Serreze, Mark

A very smooth read, Brave New Arctic is an arresting account of the history of climate science in the Arctic.
In the 1990s, researchers in the Arctic noticed that floating summer sea ice had begun receding. This was accompanied by shifts in ocean circulation and unexpected changes in weather patterns throughout the world. The Arctic’s perennially frozen ground, known as permafrost, was warming, and treeless tundra was being taken over by shrubs. What was going on? Brave New Arctic is Mark Serreze’s riveting firsthand account of how scientists from around the globe came together to find answers.

In a sweeping tale of discovery spanning three decades, Serreze describes how puzzlement turned to concern and astonishment as researchers came to understand that the Arctic of old was quickly disappearing—with potentially devastating implications for the entire planet. Serreze is a world-renowned Arctic geographer and climatologist who has conducted fieldwork in the Canadian and Alaskan Arctic on ice caps, glaciers, sea ice, and tundra. In this must-read book, he blends invaluable insights from his own career with those of other pioneering scientists who, together, ushered in an exciting new age of Arctic exploration.  Along the way, he accessibly describes the cutting-edge science that led them to the alarming conclusion that the Arctic is rapidly thawing due to climate change, that humans are to blame, and that the global consequences are immense.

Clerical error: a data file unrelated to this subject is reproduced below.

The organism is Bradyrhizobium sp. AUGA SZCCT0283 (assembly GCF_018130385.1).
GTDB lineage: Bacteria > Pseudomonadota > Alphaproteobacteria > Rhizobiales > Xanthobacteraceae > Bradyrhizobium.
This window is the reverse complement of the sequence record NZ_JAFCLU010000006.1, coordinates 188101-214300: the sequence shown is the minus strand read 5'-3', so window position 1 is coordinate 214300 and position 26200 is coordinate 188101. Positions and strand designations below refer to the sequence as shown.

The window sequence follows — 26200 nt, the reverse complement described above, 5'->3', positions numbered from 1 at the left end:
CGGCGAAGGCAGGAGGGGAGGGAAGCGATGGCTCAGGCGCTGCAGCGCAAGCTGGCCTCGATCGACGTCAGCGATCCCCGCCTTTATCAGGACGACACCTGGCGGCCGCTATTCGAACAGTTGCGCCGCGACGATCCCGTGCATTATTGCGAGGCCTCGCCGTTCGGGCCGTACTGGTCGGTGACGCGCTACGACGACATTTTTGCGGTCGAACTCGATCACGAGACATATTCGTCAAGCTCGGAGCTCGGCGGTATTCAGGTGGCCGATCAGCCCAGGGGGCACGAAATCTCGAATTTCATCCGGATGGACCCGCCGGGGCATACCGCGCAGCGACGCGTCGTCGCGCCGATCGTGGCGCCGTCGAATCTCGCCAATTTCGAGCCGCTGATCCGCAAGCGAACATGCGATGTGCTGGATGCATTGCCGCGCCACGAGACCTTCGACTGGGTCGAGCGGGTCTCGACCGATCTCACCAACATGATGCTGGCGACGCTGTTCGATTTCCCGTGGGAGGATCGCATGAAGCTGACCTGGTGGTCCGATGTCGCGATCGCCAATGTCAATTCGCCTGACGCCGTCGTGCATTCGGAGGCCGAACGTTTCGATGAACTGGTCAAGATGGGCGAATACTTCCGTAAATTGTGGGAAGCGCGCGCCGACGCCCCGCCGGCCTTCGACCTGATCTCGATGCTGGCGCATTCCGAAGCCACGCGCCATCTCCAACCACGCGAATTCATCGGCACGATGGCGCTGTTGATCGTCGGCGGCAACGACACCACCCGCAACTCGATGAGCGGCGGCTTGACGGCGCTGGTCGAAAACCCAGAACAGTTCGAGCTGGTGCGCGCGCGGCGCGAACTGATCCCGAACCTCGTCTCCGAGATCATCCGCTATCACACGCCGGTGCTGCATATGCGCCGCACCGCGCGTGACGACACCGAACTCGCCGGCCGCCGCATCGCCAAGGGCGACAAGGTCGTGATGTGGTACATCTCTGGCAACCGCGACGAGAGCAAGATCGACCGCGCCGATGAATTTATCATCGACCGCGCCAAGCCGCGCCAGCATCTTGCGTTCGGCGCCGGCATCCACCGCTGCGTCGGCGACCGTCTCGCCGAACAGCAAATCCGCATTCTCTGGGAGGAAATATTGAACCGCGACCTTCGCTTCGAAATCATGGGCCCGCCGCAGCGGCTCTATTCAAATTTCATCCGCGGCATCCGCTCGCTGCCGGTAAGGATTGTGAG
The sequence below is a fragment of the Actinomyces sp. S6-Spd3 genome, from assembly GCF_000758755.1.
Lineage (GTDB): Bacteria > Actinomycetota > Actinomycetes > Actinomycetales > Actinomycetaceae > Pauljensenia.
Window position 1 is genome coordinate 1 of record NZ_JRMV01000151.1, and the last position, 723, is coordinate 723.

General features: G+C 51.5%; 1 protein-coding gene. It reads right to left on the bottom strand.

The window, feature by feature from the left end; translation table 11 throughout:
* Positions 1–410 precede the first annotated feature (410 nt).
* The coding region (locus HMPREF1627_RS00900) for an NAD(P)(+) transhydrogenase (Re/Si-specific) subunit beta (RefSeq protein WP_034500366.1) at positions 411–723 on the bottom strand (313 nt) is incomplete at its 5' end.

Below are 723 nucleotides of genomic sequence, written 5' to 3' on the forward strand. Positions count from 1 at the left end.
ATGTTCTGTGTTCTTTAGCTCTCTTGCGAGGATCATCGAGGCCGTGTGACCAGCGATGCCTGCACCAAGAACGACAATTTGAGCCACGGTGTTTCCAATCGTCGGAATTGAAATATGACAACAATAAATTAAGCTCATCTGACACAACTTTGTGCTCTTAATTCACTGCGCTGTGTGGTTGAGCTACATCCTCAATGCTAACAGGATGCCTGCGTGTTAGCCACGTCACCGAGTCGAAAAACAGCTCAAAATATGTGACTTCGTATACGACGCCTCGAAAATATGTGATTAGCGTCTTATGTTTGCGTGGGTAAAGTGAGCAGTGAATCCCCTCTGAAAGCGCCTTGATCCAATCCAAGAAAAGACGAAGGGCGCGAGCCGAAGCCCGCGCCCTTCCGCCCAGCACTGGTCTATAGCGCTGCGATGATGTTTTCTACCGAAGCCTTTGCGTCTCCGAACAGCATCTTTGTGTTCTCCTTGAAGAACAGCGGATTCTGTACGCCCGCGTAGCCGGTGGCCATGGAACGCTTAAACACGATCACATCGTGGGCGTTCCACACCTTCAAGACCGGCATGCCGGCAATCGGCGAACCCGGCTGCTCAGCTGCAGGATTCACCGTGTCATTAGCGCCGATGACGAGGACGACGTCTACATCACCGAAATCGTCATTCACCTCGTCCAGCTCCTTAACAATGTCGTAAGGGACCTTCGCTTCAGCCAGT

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Princeton University Press, April 2018, 248 pages, hardcover, 8 plates with 10 colour & b/w photos and colour illustrations; 30 b/w photos and b/w illustrations